Oh, btw..."Not enough, can be better" is the resounding feeling in many of us.🙃 PhD thesis, papers, reports...many of us feel it all the time. I think it is a necessary feeling in measured quantities as far as it doesn't freeze us into inaction, or create self-loathing. Because the feeling is and can be used as a force for good.

    I try not to push away the feeling. Instead, I have a chat with it. I ask, what could be better and write it down. These become my next goals/ideas/seeds for projects/motivations to learn and improve.

    Hope this helps. Good luck with thesis defense. 🙂

  • Andrea Hayward
    Andrea Hayward Member, Administrator, Moderator Posts: 581 admin

    @Shruti Turner first of, huge congratulations are in order! I know that you've been working very long and hard towards completing your thesis and I'm so glad to learn that you've submitted and that you've also received positive feedback from your supervisor. This is all fantastic! 🤩🤗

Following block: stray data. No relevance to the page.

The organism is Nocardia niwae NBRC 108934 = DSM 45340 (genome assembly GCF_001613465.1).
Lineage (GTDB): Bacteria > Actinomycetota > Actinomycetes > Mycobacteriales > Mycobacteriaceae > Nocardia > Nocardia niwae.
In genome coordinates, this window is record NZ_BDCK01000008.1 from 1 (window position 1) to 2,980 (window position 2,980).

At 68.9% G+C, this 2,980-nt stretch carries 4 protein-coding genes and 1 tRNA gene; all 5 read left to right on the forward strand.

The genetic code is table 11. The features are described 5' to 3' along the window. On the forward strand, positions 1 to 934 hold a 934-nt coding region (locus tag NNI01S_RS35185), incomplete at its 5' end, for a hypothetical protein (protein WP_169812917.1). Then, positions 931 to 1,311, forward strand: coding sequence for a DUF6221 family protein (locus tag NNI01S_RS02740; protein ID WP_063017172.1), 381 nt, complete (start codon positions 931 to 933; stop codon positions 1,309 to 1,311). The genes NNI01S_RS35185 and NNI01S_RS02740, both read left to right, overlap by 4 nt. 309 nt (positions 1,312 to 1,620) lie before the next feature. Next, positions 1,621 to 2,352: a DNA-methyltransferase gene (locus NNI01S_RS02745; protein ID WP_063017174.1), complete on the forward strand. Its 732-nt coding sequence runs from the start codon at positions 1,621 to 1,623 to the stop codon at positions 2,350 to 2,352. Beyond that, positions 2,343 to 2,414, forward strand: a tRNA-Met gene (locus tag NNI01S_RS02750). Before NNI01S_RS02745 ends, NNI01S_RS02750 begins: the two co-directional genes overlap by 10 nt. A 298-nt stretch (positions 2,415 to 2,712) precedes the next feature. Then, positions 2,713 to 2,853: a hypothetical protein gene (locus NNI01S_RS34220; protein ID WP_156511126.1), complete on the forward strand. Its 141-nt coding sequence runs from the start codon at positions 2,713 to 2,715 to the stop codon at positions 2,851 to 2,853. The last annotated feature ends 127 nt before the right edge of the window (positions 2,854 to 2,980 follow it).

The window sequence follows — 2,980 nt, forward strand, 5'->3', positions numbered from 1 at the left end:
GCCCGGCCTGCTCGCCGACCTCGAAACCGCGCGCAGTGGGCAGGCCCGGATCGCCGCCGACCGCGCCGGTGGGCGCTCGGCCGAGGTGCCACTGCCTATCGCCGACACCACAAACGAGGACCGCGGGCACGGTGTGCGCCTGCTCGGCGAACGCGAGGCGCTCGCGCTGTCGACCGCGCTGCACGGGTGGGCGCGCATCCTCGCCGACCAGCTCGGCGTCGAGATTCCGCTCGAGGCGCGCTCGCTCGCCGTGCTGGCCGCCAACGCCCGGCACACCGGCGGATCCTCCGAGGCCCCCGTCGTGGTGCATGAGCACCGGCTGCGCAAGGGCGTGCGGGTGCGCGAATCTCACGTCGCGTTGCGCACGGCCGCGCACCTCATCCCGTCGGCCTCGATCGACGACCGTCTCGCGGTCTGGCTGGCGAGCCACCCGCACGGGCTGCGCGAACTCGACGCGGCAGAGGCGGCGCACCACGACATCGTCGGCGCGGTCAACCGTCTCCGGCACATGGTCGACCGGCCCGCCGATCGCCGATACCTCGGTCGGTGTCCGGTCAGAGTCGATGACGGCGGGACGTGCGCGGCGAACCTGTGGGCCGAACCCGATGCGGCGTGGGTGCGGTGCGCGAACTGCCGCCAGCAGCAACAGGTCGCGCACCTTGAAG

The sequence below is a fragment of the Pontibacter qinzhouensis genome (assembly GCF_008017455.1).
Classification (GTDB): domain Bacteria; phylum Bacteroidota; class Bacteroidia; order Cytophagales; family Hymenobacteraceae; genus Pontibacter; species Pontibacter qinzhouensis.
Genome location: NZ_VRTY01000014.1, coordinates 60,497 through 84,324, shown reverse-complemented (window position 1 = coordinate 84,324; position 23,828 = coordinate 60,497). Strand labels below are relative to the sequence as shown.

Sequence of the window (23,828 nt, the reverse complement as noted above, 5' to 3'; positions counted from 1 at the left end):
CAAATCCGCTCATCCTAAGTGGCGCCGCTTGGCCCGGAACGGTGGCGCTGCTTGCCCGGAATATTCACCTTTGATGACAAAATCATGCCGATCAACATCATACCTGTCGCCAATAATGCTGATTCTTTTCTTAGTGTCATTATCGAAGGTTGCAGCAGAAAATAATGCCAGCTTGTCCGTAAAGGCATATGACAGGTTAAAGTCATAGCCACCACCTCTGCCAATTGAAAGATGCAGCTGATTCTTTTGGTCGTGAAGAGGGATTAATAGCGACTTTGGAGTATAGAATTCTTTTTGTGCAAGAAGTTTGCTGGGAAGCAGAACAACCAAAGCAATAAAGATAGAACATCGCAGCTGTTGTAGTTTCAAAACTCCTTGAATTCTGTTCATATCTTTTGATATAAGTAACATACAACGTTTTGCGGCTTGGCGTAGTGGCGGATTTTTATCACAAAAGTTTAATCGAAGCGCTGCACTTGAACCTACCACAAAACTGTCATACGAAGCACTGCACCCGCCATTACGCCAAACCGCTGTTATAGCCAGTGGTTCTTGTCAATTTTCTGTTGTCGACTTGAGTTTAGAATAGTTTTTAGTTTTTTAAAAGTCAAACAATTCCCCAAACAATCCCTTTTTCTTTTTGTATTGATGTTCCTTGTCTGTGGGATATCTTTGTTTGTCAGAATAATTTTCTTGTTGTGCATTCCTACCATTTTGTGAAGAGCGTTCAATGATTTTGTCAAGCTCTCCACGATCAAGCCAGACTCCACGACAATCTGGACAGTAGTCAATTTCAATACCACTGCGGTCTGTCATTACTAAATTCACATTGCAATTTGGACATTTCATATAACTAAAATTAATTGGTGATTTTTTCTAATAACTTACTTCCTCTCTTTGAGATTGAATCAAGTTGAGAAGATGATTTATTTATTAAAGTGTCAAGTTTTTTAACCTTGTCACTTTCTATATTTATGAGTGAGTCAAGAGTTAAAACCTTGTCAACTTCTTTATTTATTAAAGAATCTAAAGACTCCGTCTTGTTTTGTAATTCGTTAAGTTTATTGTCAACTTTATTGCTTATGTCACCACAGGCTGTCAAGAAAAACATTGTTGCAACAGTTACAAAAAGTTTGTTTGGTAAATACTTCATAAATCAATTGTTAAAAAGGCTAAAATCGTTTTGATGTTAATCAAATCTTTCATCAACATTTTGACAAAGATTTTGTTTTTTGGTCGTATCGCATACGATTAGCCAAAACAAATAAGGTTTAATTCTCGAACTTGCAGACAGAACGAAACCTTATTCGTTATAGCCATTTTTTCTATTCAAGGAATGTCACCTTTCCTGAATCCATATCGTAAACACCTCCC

That said, I can relate to being someone who doubts the quality of their work. I've been guilty of constantly stressing over whether I've done all I could, and even if I've done all I could, did I really give it my best? I feel like, in addition to external goals, much of this self-doubt comes from the pressure and expectations we put on ourselves. I'll give you a personal example - When I first started working on the CACTUS Mental Health Survey, I was working towards a very hefty goal, and given the potential impact the survey could have, I was convinced that I would fail if I didn't meet that goal. Then, over the course of the project, the goal changed several times for a variety of reasons. In the end, I got close but still didn't meet the target I'd set for myself. I was sad at first because technically "I'd failed" but after taking a closer look, and with a little help from caring colleagues, I changed my mind. Despite me not meeting the goal I'd set out to, the survey was still a success because it captured the thoughts of researchers from across the globe, and this information could be used to help drive positive change. Could the survey have been bigger and better? Absolutely! But that doesn't mean what I'd managed to achieve was in vain. 🙂 (hoping you'll be able to relate to this experience)